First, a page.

- Other favorites worth the visit when you want to really ‘feel’ like you’re enveloped in what New Orleans is all about – Napoleon House, Sylvain, Cane and Table, & The Columns Hotel.
My two favorite spots for shopping in New Orleans are along Magazine Street in the Garden District- Uptown, and along Royal Street in the French Quarter.
Along Magazine Street you’ll find clothing boutiques and home décor shops. Plan to spend the good part of the day down in this area. I usually recommend starting up in the Garden District at Sunday Shop (unique global finds for the home 2025 Magazine Street) then hitting spots like Monomin (perfect for the minimalist adult & baby 2104 Magazine Street), Marion Cage (simple mod jewelry 3719 Magazine Street), Pilot & Powell (highly curated stylish collection of clothing 3901 Magazine Street), Julie Neill Designs (chic handcrafted chandeliers & fixtures 3908 Magazine Street), Shaun Smith Home (design firm as well as furnishings 3947 Magazine Street), Villa Vici (modern design-forward home furnishing & décor 4112 Magazine Street), and on and on, just pop in and out as something catches your eye, making your way into Uptown.
Along Royal Street, it’s all about the antique shops – furnishings and jewelry – blocks and blocks of them. M.S. Rau Antiques & Keil’s Antiques are sure bets and are more like museums with the quality of inventory. Once you’ve perused Royal Street if you’re still looking for that perfect item, the owners of one of my favorite small hotels – The Soniat House – also have an in-house shop of hand-picked 18th, 19th, and 20th century French, English, and Italian pieces aptly called Soniat House Antiques. And everything about it is exceptionally good, particularly since it is lesser known you really feel as though you’re being allowed a glimpse into a successful hotelier’s collection.
Side bar – If you’re in town with young children, The French Library – a shop carrying French books, toys, games – should be a must visit. They often have story time, classes, and other themed events.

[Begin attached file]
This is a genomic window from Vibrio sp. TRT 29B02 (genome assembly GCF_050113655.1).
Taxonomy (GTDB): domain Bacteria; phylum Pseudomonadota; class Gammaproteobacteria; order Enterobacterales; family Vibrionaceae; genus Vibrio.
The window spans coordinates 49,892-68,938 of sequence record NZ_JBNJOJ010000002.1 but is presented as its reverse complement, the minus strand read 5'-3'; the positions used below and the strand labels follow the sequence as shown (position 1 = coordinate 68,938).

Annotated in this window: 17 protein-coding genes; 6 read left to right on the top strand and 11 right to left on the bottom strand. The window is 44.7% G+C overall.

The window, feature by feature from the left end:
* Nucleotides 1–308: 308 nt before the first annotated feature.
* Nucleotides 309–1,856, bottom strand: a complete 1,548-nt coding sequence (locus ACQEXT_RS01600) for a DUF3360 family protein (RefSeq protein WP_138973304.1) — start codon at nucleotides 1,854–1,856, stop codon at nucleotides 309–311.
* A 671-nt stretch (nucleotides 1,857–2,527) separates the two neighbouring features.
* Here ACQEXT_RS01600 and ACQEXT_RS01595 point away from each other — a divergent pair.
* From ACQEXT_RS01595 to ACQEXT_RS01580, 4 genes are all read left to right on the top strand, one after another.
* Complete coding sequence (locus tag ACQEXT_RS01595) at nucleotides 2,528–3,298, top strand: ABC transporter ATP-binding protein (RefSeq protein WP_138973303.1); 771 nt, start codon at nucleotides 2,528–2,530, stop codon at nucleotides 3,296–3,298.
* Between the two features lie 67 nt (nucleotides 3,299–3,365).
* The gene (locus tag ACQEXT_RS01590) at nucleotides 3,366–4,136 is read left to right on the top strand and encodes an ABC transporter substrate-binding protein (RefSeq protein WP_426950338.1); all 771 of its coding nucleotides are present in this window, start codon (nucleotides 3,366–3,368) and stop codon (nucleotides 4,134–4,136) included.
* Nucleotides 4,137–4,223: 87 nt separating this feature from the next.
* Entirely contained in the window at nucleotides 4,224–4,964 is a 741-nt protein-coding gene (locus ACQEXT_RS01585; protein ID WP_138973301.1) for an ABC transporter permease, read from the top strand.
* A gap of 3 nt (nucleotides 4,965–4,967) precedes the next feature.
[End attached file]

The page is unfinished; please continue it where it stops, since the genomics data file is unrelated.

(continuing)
The National WWII Museum in the Central Business District is one of the most outstanding museums in the world – devote ½ a day or more.
Audubon Park is a 350-acre greenspace set in the middle of Uptown with jogging paths, playgrounds, an aquarium & insectarium, nature center, and riding stables. Worth a visit, particularly as the sun is coming up or going down to catch the rays through the Spanish moss hanging from century old oak trees.
There’s no other city in the U.S. with its own music, culture, dialect, cuisine, and history like that found in New Orleans. For this reason, I recommend hiring a local historian and expert to learn more about this eclectic city – Jennifer Simpson with Bespoke Private Tours does it better than anyone else.
Louisiana is a sportsman’s/woman’s paradise, and a 2hr drive south out of New Orleans, where the marsh meets the Gulf, you’ll find some of the best fishing in the world. Springtime is best for trout – the Fall is best for redfish. And if you’ve never been fishing for redfish, it doesn’t get more fun or local, true Louisiana. Ask your travel agent for recommendations in arranging a fishing charter during your next visit.